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A Local Leap Year Anthem and a Soaring Narcan PSA in This Week’s Best New Music Playlists

Plus the worst new song of the week.

Photos provided|

Thank You, I’m Sorry; Noah Kahan

Well, that’ll teach me to take a week off from this column—I had to make some difficult cuts to keep this down to 10 tracks. Fortunately, there’s always next week.

Local Picks

Ahem, “Leap Year”

Well, the trio had to release this on Leap Day, of course. The guitars jangle optimistically, then the voices chime in with an ecstatic chirp that rises to a chorus of “We jumped right in and we’re falling down.” A fine antidote to a gloomy day, and the first single from a new album, Avoider, due later this year. 

Run Westy Run, “27 o’hare”

Well, that was fast. Barely months after Beyond Reason, their first album in nearly three decades, the onetime alt-rock hopefuls returned with Within Reason last Friday. The song itself is not particularly fast, loping around at the pace you’d expect of someone stuck for more than a day in an airport. 

Sunken Planes, “The Ghost of Jennifer Bradley”

No idea who Ms. Bradley is but the lead cut from Sunken Planes’ new EP, Intersections, is as spooky and apprehensive a slice of modern rock as its title suggests. The band’ll be at Cloudland this Thursday.

Thank You, I’m Sorry, “When I Come East”

Colleen Dow is down bad. “You’ve got me t-t-t-tearing at the seams/And you kn-o-o-ow all the right ways to lie to me,” the TYIS singer tells some manipulative other on the first track from the band’s upcoming EP Repeating Threes, out this Friday. And it sounds like Abe Anderson’s been listening to his old Sugar records. Thank You, I’m Sorry will be playing a release show on March 19 at the Entry

Trash Date, “Monopoly”

You gotta love when a band names a song after itself. But much as I enjoy the instrumental “Trash Date,” I prefer this hardcore lashing out at somebody or other about something or other. I can’t quite make out the target above the well-articulated din (there’s something about a wrist band), but what matters is that they know who and what they’re pissed at.

Non-Local Picks

Cardi B, “Like What (Freestyle)”

It’s been a minute since we heard Cardi go off like this, and if this isn’t really a freestyle at least it busts out the energy of one. She’s energized by taking on the haters, rather than exhausted, and she brings along deluxe boasts like “I’m rich I ain’t gettin’ in a pool that’s not heated.”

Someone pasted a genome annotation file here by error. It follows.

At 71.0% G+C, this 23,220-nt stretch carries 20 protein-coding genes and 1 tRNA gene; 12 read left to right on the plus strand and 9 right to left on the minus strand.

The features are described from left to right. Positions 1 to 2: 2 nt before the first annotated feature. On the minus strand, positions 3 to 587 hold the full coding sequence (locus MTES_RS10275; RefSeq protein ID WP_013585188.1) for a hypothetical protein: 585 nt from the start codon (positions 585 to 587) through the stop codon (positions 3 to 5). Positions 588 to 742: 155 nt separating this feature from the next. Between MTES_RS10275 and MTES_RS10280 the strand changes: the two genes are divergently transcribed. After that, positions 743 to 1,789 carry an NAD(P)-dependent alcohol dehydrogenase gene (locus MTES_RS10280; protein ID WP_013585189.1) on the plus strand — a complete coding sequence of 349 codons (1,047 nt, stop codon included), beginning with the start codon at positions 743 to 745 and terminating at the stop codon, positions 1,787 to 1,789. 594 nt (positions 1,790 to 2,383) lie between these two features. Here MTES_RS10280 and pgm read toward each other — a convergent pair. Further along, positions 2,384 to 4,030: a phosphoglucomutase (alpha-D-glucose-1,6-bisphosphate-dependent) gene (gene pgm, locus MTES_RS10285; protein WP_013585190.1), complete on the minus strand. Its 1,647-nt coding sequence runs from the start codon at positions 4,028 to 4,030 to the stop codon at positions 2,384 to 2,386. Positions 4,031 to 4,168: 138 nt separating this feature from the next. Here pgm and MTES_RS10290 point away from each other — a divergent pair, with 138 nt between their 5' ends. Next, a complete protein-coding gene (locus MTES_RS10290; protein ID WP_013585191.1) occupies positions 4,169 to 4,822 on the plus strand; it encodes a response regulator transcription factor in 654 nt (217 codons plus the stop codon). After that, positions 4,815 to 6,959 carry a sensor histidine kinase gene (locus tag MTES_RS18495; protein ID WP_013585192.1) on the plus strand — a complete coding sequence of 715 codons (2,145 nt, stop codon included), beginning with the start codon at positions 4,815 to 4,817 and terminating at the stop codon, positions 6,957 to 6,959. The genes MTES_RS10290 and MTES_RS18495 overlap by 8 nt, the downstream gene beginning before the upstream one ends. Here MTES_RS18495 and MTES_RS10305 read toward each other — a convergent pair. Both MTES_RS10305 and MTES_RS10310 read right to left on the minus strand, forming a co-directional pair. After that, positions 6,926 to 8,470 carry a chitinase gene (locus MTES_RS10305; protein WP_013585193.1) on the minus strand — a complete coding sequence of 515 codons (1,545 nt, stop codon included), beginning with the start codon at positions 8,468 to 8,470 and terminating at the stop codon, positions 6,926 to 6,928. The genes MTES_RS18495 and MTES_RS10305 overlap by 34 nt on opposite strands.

Cloud Nothings, “Running Through the Campus”

Yeah, Dylan Baldi just has my number. His latest fuzzy, catchy blare is about college memories, I suppose, but more than any specific lyric it’s that mild yearning in his voice, its timbre paired perfectly with his guitar, that puts this across.

Flyanna Boss, “yeaaa”

Any doubt that this TikTok-native duo was here for the long haul (by which I mean at least till next month) evaporated after a wizbang set opening for Janelle Monae last year. They rhyme “Anita Baker” with “I need a baker,” their hooks are sexed-up playground chants, they wrap everything up in two minutes and three seconds. One of these days the kids will discover Fannypack and it'll blow their zoomin' little minds.

Hinds, “Coffee”

I’ve been smitten with this Madrid indie band for two albums now, and I’m relieved to report that the departure of their rhythm section hasn’t undercut the femme camaraderie of their easygoing rock. An example of a sensibility they call “sincericide”: “I like black coffee and cigarettes/And flowers from boys that I'm not sleeping with/I like trees when they let go of their leaves/They're so wise, they get rid of their shit.”

Hurray for the Riff Raff, “Snake Plant (The Past Is Still Alive)”

In the run-up to their new album, The Past Is Still Alive, released last month, Alynda Segarra released a string of great singles, and I’ve dithered over trying to choose the best. (Late last year I already added “Alibi” to my 2023 playlist.) So how about this rush of music and memories—of sex and shoplifting and getting high and living on the margins—that contains the timely fentanyl observation “There's a war on the people, what don't you understand?”

Worst Song of the Week

Noah Kahan, “Forever”

Kahan’s breakthrough album, Stick Season, is now on its third edition and up to 30 fucking songs. Eight of the nine new additions are duets, with partners you’d hope would know better (Kacey Musgraves and Brandi Carlile) tossed in with well-of-course’s like Hozier and Gracie Abrams. But the hit single is all Noah on his lonesome—"the Voice of an Emotionally Evolved Generation," as Boston Magazine dubbed him, and if so I’m a neurotic Neanderthal and proud. Not only is his Bon Iver falsetto even more grating than the Ed Sheeran keen of “Stick Season,” but lyrics like “We kissed in the car in the school parking lot where I went with my friends to get drunk” flaunt the sort of fake songwriting specificity that can trick anyone susceptible to generalized nostalgia into thinking he’s singing about their lives. I blame Justin Vernon. I blame the Lumineers. I blame Kahan’s therapist. I blame us all.

Wanna get a local song considered for the playlist? To make things easy on both of us, email keith@viraluae.com with MONDAY PLAYLIST in the subject header. (Don’t, as in do NOT, DM or text: If I’m in a good mood, I’ll just ask you to send an email; if I’m in a bad mood I’ll just ignore it.)

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